BY SARA GILBERT
Emotions run hot at board meeting over Tax Assessor O’Shaughnessy
The Stony Point’s town board met on Wednesday, September 12 to congratulate the little and senior league champions, hear public concerns and address regular business.
The meeting got underway with public input, and with a full room it took awhile to hear all the comments.
Most were there to discuss Jack O’Shaughnessy, the Stony Point Tax Assessor who is now resigning. A personal conversation between O’Shaughnessy and Supervisor Geoffrey Finn got out to the public just before Labor Day weekend. It is unclear as to exactly what was said, but the result of the conversation was O’Shaughnessy’s resignation. The public feared that Finn had insisted he leave.
O’Shaughnessy was trustworthy and competent with their taxes for years, according to residents.
According to Jim Crawford, whose wife is Terri Crawford, the Stony Point Tax Receiver for the last 20 years, “always spoke highly of him.”
In particular, they all noted, that he would go above and beyond to make sure that the elderly had their taxes straightened out, even driving to their houses at night when it was difficult for them to come out to see him. And they showed up at the meeting in support of O’Shaughnessy, not wanting to see him go.
“I would like to thank Jack for everything he’s done for myself and for all the seniors,” said Stony Point resident Charlie Brooks. “Jack has always been a perfect gentleman.”
Another resident, George Harris, who was responsible for writing a petition to the town about this, said, “Jack O’Shaughnessy has been a great friend of the seniors… I know that he has gone to seniors’ homes late at night to help them. We, the members of Stony Point, want him reappointed!”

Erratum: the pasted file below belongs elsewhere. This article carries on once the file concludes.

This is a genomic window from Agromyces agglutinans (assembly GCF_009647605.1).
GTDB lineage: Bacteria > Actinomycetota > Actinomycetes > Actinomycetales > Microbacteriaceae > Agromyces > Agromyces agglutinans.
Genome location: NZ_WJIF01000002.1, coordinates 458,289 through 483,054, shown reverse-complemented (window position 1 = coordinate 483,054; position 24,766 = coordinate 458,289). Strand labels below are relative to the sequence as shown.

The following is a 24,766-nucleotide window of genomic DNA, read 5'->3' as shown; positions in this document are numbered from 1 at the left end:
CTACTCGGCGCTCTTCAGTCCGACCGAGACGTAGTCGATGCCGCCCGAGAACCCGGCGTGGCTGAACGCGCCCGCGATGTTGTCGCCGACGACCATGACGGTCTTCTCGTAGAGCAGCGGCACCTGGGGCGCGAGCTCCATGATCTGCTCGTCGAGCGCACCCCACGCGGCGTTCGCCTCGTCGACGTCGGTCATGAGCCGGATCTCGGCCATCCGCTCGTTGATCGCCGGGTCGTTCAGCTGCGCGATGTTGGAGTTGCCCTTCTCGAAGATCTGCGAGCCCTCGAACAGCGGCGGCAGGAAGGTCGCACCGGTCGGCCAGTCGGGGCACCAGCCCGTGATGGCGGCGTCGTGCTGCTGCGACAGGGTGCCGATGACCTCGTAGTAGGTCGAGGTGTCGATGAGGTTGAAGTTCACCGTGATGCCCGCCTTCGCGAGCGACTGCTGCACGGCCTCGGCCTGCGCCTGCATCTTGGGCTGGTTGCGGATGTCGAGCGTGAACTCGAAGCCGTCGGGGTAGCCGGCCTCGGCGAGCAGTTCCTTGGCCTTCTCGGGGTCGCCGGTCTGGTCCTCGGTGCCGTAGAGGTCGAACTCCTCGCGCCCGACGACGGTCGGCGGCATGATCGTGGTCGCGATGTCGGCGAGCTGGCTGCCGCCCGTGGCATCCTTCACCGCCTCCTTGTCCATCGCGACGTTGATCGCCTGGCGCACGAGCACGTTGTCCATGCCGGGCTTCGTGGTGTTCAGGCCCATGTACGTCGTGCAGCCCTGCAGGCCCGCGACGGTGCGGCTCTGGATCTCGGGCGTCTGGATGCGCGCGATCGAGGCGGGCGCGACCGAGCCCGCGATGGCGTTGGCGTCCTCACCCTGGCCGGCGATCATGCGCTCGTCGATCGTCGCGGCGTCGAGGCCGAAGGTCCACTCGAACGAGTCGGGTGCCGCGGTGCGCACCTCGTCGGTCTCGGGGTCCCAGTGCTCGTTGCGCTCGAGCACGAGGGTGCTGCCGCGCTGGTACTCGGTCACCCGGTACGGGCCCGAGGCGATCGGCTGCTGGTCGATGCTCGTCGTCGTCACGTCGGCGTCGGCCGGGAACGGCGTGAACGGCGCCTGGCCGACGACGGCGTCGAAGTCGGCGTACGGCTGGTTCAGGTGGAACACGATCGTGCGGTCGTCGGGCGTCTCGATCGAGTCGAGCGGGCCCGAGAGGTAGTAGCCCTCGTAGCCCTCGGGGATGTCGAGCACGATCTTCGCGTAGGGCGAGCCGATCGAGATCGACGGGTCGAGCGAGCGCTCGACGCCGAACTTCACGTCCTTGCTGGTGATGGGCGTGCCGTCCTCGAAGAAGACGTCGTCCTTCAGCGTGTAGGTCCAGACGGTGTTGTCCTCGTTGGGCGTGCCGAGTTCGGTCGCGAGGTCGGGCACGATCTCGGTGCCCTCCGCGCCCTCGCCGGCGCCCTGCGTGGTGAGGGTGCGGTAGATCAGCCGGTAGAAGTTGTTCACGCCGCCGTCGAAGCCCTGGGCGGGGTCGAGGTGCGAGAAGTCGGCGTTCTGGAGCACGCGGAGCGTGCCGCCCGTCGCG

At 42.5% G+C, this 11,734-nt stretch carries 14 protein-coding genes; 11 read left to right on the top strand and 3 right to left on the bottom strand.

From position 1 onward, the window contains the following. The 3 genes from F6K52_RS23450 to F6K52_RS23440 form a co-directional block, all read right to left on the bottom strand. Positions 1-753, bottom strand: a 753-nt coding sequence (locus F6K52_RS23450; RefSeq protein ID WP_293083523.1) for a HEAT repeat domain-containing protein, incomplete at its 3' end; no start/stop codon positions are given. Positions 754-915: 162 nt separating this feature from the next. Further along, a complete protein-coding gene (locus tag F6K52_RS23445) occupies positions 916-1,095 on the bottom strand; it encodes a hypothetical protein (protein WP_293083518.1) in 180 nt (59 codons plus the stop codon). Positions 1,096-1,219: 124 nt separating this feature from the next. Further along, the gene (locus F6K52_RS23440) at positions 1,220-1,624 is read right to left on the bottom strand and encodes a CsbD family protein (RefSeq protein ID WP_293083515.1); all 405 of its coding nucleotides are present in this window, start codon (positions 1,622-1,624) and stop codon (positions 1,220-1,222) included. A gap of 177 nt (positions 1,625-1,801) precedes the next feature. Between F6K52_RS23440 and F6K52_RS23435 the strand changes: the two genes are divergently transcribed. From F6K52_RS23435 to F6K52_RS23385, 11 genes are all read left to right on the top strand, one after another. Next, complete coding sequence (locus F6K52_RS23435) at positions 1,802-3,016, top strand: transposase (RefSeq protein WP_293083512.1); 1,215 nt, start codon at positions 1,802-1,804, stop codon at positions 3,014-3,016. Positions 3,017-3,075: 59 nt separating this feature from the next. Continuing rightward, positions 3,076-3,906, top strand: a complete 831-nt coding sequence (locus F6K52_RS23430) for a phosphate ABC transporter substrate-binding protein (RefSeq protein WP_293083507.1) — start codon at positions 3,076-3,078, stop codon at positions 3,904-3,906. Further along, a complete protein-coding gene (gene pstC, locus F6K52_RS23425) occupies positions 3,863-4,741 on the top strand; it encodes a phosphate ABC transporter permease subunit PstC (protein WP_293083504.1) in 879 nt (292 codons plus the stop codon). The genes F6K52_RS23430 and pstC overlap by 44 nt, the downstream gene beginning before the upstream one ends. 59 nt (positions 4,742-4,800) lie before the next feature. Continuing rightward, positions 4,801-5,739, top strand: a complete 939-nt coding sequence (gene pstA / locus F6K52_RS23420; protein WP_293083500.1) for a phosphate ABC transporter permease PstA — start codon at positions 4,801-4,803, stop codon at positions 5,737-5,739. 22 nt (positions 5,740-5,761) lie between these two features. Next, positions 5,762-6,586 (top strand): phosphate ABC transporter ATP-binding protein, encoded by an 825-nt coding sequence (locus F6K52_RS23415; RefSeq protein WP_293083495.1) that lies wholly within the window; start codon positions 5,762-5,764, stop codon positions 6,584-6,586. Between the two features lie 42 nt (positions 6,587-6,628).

In response to these accusations, Finn replied that he never made O’Shaughnessy resign and that in fact they were friends. “I’m not happy to hear these false accusations,” said Finn.
Finn told the room that he liked O’Shaughnessy and did not fire him.
“Nobody has problems with him. No one is looking to replace him… These are important personnel issues. Things that should be discussed privately behind closed doors,” said Finn.
He continued that he is in his office at least five days a week and that his door is open for people to come and talk to him about anything. “This is my job. I’m supposed to be here for the good and the bad,” said Finn, clarifying that he can handle people not liking him but does not want to be falsely accused.
Councilman Jim McDonald got straight to the point. “It was a private meeting,” he said, referring to the one with O’Shaughnessy. “No one was asked for a resignation. No one pushed for one and no one wanted one,” McDonald said emphatically.
Once the crowd was done talking, other business was addressed.
Noreen Smith, the town’s recreation facility supervisor, announced her retirement. Finn presented her with a plaque and said, “A plaque is the least we can do for 10 years of your service.”
The rest of the meeting continued with regular business.
The board approved purchasing order requests, past minutes, the police report, the economic development report, the supervisor’s report, and the ambulance report.
Councilwoman Luanne Konopko announced that she was looking into creating a newsletter with a subcommittee and they would try to receive a grant in order to fund it. That will appear in the next meeting’s agenda.
Konopko also discussed the new farmers’ market that Stony Point is hoping to develop. “People in the town are very enthusiastic.” The only drawback is that in order to deal with collecting and allocating money, they were recommended to create a nonprofit (501C3) and they are trying to get this off the ground before October begins.
Finn confirmed that they would do whatever was necessary by either working with neighboring towns or creating a nonprofit entity.
Finn also thanked everyone for participating in the 9/11 memorial program and the firemen’s parade.
All other business passed without further discussion.